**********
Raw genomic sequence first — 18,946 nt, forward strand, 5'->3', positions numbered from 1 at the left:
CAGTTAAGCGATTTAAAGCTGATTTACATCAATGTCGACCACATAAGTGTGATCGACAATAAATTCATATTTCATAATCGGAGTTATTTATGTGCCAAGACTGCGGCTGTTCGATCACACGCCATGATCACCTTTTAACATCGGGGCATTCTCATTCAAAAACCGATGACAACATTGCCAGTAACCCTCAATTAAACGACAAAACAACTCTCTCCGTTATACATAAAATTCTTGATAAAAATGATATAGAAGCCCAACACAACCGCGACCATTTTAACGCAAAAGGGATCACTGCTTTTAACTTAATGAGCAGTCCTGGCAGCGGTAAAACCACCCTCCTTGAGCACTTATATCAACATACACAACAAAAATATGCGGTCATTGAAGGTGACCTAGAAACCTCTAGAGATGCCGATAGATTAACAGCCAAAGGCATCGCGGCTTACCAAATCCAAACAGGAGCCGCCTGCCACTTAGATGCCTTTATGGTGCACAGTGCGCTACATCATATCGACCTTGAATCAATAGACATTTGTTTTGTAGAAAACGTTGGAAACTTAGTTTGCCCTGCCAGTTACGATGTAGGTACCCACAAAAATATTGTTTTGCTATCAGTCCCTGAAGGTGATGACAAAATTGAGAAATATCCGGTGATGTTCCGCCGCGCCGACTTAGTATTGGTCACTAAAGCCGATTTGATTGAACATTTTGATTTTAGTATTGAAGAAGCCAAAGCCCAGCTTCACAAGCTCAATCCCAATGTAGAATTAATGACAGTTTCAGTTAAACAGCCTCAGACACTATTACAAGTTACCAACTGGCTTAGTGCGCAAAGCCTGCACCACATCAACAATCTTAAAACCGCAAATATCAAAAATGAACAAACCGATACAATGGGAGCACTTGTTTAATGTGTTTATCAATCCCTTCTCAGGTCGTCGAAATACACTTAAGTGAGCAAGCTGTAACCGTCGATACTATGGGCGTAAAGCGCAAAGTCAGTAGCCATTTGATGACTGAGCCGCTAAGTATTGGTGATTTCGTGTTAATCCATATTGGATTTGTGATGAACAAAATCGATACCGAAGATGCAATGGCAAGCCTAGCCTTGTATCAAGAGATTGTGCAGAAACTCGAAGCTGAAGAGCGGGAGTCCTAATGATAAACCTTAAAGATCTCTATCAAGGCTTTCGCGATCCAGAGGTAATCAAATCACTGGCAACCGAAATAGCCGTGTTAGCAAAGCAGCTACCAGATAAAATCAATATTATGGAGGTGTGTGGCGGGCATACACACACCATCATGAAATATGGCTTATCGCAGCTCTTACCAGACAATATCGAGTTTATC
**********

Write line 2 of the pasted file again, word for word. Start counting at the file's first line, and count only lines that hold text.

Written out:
CAGTTAAGCGATTTAAAGCTGATTTACATCAATGTCGACCACATAAGTGTGATCGACAATAAATTCATATTTCATAATCGGAGTTATTTATGTGCCAAGACTGCGGCTGTTCGATCACACGCCATGATCACCTTTTAACATCGGGGCATTCTCATTCAAAAACCGATGACAACATTGCCAGTAACCCTCAATTAAACGACAAAACAACTCTCTCCGTTATACATAAAATTCTTGATAAAAATGATATAGAAGCCCAACACAACCGCGACCATTTTAACGCAAAAGGGATCACTGCTTTTAACTTAATGAGCAGTCCTGGCAGCGGTAAAACCACCCTCCTTGAGCACTTATATCAACATACACAACAAAAATATGCGGTCATTGAAGGTGACCTAGAAACCTCTAGAGATGCCGATAGATTAACAGCCAAAGGCATCGCGGCTTACCAAATCCAAACAGGAGCCGCCTGCCACTTAGATGCCTTTATGGTGCACAGTGCGCTACATCATATCGACCTTGAATCAATAGACATTTGTTTTGTAGAAAACGTTGGAAACTTAGTTTGCCCTGCCAGTTACGATGTAGGTACCCACAAAAATATTGTTTTGCTATCAGTCCCTGAAGGTGATGACAAAATTGAGAAATATCCGGTGATGTTCCGCCGCGCCGACTTAGTATTGGTCACTAAAGCCGATTTGATTGAACATTTTGATTTTAGTATTGAAGAAGCCAAAGCCCAGCTTCACAAGCTCAATCCCAATGTAGAATTAATGACAGTTTCAGTTAAACAGCCTCAGACACTATTACAAGTTACCAACTGGCTTAGTGCGCAAAGCCTGCACCACATCAACAATCTTAAAACCGCAAATATCAAAAATGAACAAACCGATACAATGGGAGCACTTGTTTAATGTGTTTATCAATCCCTTCTCAGGTCGTCGAAATACACTTAAGTGAGCAAGCTGTAACCGTCGATACTATGGGCGTAAAGCGCAAAGTCAGTAGCCATTTGATGACTGAGCCGCTAAGTATTGGTGATTTCGTGTTAATCCATATTGGATTTGTGATGAACAAAATCGATACCGAAGATGCAATGGCAAGCCTAGCCTTGTATCAAGAGATTGTGCAGAAACTCGAAGCTGAAGAGCGGGAGTCCTAATGATAAACCTTAAAGATCTCTATCAAGGCTTTCGCGATCCAGAGGTAATCAAATCACTGGCAACCGAAATAGCCGTGTTAGCAAAGCAGCTACCAGATAAAATCAATATTATGGAGGTGTGTGGCGGGCATACACACACCATCATGAAATATGGCTTATCGCAGCTCTTACCAGACAATATCGAGTTTATC